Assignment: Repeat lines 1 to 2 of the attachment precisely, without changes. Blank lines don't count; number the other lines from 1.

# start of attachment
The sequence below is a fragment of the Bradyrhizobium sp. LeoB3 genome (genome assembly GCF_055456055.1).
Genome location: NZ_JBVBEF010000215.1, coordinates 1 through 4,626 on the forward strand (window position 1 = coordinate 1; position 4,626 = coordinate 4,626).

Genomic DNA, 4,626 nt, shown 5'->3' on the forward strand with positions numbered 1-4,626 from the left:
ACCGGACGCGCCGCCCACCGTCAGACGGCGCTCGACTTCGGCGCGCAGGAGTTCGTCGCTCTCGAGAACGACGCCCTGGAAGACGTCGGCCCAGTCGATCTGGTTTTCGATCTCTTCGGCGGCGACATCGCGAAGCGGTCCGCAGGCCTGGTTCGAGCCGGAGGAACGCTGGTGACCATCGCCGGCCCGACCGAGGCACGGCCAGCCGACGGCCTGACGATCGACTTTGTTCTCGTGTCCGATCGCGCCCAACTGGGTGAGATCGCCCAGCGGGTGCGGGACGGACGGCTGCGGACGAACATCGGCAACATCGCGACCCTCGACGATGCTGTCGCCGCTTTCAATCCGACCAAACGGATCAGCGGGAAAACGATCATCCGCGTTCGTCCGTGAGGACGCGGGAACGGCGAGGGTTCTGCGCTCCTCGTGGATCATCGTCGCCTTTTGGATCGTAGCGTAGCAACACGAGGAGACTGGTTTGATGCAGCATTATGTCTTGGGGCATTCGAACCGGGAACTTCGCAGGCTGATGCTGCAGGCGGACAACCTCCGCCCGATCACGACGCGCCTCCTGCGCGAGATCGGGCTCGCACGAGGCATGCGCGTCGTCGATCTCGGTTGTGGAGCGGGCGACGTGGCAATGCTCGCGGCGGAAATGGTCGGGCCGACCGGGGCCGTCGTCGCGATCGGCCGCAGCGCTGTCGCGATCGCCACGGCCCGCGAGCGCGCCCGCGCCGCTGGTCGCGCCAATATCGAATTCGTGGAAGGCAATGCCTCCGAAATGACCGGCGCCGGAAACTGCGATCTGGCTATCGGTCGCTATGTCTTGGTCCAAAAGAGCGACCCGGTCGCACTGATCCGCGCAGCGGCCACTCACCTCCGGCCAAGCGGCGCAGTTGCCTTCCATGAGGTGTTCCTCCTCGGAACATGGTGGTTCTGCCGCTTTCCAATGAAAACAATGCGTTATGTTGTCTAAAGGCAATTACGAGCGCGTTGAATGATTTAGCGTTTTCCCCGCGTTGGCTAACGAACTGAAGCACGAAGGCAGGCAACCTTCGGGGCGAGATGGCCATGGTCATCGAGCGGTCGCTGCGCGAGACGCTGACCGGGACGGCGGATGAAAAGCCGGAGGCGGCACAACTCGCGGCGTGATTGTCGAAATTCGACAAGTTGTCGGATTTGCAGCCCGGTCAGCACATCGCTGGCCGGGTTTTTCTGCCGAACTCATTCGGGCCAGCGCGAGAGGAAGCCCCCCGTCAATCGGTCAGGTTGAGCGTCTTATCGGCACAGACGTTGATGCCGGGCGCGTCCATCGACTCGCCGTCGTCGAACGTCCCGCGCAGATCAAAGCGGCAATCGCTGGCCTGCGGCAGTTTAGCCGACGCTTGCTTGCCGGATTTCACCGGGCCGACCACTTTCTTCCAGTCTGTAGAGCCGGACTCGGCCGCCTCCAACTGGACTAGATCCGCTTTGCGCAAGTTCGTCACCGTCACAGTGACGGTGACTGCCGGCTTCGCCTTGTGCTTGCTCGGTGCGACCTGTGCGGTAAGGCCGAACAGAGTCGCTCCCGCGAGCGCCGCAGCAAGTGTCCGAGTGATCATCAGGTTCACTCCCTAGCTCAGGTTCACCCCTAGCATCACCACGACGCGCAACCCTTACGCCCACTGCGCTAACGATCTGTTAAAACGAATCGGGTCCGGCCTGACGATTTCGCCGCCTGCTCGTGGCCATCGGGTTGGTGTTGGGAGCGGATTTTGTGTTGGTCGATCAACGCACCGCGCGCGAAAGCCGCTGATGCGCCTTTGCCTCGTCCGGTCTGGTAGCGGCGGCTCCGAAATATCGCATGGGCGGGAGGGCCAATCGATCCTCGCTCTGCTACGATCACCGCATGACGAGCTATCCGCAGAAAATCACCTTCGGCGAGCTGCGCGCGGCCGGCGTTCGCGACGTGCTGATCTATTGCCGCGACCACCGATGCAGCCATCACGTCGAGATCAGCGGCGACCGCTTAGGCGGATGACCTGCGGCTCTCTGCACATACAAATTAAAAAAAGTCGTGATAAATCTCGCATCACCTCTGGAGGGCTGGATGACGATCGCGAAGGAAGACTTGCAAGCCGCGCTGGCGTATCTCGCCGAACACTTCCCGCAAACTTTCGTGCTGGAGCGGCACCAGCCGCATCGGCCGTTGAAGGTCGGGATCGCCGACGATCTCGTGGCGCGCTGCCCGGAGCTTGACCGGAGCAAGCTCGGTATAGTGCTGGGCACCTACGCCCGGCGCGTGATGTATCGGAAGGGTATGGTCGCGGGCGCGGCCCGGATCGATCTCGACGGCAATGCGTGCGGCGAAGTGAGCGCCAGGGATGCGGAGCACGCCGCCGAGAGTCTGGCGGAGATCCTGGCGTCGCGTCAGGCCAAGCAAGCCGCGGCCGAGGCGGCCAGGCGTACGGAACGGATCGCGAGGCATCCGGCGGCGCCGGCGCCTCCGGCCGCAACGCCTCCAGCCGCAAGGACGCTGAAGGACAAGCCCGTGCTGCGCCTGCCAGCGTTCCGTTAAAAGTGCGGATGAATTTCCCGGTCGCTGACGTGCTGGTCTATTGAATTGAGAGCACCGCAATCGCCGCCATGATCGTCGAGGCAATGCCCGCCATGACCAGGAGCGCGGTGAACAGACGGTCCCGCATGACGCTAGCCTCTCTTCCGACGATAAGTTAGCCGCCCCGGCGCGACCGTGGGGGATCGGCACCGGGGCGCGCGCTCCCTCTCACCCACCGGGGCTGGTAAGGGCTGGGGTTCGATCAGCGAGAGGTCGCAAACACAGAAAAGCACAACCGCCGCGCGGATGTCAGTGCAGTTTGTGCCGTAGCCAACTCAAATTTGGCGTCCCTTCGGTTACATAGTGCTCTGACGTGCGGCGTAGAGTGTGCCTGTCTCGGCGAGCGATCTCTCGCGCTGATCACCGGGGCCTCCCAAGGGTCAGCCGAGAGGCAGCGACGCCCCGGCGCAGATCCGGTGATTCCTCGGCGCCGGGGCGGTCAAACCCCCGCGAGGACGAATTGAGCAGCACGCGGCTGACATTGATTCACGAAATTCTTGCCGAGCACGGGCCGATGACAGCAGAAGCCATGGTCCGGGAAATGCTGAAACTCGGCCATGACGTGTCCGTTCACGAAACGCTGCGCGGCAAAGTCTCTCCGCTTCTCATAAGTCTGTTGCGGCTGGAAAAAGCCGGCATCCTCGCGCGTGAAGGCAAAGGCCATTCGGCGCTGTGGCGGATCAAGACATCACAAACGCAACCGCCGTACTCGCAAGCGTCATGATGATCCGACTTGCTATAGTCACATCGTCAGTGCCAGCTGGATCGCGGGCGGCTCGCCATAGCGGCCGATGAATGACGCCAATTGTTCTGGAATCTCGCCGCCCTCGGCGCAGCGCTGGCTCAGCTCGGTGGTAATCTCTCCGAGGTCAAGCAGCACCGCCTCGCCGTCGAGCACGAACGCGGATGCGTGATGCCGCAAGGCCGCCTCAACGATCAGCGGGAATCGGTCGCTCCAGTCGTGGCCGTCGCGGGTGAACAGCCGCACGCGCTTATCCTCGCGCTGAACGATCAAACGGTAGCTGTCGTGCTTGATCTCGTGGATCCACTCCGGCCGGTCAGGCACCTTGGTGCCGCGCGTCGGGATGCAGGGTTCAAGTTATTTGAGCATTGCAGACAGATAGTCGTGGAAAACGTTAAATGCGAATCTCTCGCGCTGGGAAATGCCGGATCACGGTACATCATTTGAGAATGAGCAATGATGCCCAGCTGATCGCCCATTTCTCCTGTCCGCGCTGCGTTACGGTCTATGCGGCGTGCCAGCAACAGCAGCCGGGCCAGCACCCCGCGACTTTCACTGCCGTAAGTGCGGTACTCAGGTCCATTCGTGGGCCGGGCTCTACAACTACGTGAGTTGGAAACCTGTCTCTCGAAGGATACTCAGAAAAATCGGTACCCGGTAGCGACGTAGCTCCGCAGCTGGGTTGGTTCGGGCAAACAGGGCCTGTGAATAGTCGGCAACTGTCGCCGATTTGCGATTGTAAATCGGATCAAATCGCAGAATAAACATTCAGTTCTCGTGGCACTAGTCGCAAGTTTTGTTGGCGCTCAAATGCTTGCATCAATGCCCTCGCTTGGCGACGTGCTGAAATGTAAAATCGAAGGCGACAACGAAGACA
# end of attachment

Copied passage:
The sequence below is a fragment of the Bradyrhizobium sp. LeoB3 genome (genome assembly GCF_055456055.1).
Genome location: NZ_JBVBEF010000215.1, coordinates 1 through 4,626 on the forward strand (window position 1 = coordinate 1; position 4,626 = coordinate 4,626).